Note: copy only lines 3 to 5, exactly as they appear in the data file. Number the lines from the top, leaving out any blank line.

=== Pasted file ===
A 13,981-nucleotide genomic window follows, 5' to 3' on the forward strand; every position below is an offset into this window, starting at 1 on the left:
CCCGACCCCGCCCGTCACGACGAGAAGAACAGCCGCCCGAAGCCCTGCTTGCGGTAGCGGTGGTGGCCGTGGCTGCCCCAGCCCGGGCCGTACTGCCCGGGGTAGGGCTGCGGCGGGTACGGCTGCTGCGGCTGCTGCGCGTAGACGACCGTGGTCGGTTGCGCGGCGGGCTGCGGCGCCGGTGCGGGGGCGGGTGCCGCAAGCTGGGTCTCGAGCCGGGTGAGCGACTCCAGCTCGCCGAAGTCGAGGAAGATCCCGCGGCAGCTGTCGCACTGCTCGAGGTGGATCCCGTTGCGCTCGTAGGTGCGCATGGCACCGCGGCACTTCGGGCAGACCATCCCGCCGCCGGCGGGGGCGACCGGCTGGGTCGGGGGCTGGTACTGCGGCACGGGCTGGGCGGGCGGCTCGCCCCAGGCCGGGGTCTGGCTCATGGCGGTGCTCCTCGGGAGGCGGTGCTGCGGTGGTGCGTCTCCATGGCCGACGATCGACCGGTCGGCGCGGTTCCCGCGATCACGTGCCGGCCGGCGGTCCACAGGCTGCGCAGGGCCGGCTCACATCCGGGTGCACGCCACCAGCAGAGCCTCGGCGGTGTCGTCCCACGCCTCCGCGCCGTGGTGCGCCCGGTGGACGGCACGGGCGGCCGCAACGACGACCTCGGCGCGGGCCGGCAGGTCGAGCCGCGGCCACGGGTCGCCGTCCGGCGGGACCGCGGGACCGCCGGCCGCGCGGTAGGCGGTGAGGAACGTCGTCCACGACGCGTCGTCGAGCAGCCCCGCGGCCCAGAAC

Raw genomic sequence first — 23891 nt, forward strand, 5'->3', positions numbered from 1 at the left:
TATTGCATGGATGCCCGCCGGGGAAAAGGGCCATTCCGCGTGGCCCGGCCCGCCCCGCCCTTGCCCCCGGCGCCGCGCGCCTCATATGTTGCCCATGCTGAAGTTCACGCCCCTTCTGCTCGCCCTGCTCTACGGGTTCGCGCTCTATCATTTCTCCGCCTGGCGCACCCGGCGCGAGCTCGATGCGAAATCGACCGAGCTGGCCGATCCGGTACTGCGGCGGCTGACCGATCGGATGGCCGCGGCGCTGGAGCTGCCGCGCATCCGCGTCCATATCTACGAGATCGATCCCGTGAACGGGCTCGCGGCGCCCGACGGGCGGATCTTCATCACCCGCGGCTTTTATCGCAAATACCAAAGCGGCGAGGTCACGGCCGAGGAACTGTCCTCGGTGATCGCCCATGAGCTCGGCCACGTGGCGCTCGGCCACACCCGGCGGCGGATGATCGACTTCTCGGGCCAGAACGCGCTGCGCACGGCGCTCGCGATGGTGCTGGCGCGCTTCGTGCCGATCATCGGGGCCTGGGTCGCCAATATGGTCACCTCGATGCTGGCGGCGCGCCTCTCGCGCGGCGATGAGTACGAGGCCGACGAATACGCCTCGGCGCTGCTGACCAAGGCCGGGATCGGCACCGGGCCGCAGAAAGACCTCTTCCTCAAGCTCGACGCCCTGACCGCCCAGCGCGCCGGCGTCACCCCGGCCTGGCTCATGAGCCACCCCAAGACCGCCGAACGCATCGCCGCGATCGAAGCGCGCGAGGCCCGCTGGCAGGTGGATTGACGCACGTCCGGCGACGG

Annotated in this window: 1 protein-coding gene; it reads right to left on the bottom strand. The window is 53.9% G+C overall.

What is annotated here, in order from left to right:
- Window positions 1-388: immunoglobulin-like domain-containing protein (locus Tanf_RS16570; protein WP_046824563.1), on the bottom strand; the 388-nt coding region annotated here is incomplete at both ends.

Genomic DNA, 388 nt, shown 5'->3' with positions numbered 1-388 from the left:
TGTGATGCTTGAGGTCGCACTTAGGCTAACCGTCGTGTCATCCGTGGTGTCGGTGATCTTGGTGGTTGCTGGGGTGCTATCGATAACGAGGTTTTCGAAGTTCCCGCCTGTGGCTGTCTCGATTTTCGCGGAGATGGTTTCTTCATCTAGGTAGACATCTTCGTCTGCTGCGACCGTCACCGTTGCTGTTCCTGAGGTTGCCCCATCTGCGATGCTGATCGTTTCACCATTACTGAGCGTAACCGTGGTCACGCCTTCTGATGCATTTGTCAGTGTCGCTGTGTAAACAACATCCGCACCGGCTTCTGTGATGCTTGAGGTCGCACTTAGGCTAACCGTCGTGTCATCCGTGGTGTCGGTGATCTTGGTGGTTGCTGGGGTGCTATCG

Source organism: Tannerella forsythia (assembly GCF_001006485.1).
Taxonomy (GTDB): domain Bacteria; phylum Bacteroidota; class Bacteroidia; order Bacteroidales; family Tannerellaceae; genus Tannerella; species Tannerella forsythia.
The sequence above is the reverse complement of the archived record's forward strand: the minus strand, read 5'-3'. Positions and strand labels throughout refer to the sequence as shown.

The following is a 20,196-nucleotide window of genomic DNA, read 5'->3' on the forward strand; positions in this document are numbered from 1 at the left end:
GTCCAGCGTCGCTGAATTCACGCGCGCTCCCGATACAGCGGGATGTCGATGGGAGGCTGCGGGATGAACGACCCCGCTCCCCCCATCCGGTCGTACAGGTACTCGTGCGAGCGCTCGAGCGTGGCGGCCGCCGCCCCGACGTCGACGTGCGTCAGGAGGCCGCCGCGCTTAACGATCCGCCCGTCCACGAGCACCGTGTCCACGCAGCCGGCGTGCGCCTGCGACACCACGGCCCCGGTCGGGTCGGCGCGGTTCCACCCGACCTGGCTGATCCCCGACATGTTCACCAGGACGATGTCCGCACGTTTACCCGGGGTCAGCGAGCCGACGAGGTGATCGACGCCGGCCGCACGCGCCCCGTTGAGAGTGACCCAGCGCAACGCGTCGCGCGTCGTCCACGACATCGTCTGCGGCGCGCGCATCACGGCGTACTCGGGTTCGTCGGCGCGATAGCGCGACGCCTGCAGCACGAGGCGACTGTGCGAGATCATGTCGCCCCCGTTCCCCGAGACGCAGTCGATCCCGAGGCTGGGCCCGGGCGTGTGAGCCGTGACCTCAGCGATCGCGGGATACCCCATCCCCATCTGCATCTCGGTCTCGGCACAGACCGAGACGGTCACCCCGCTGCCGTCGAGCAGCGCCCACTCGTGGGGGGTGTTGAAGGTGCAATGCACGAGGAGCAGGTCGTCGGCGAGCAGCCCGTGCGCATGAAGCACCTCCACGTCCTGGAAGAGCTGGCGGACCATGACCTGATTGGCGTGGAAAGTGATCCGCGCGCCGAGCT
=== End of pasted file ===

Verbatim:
Raw genomic sequence first — 23891 nt, forward strand, 5'->3', positions numbered from 1 at the left:
TATTGCATGGATGCCCGCCGGGGAAAAGGGCCATTCCGCGTGGCCCGGCCCGCCCCGCCCTTGCCCCCGGCGCCGCGCGCCTCATATGTTGCCCATGCTGAAGTTCACGCCCCTTCTGCTCGCCCTGCTCTACGGGTTCGCGCTCTATCATTTCTCCGCCTGGCGCACCCGGCGCGAGCTCGATGCGAAATCGACCGAGCTGGCCGATCCGGTACTGCGGCGGCTGACCGATCGGATGGCCGCGGCGCTGGAGCTGCCGCGCATCCGCGTCCATATCTACGAGATCGATCCCGTGAACGGGCTCGCGGCGCCCGACGGGCGGATCTTCATCACCCGCGGCTTTTATCGCAAATACCAAAGCGGCGAGGTCACGGCCGAGGAACTGTCCTCGGTGATCGCCCATGAGCTCGGCCACGTGGCGCTCGGCCACACCCGGCGGCGGATGATCGACTTCTCGGGCCAGAACGCGCTGCGCACGGCGCTCGCGATGGTGCTGGCGCGCTTCGTGCCGATCATCGGGGCCTGGGTCGCCAATATGGTCACCTCGATGCTGGCGGCGCGCCTCTCGCGCGGCGATGAGTACGAGGCCGACGAATACGCCTCGGCGCTGCTGACCAAGGCCGGGATCGGCACCGGGCCGCAGAAAGACCTCTTCCTCAAGCTCGACGCCCTGACCGCCCAGCGCGCCGGCGTCACCCCGGCCTGGCTCATGAGCCACCCCAAGACCGCCGAACGCATCGCCGCGATCGAAGCGCGCGAGGCCCGCTGGCAGGTGGATTGACGCACGTCCGGCGACGG

Annotated in this window: 1 protein-coding gene; it reads right to left on the bottom strand. The window is 53.9% G+C overall.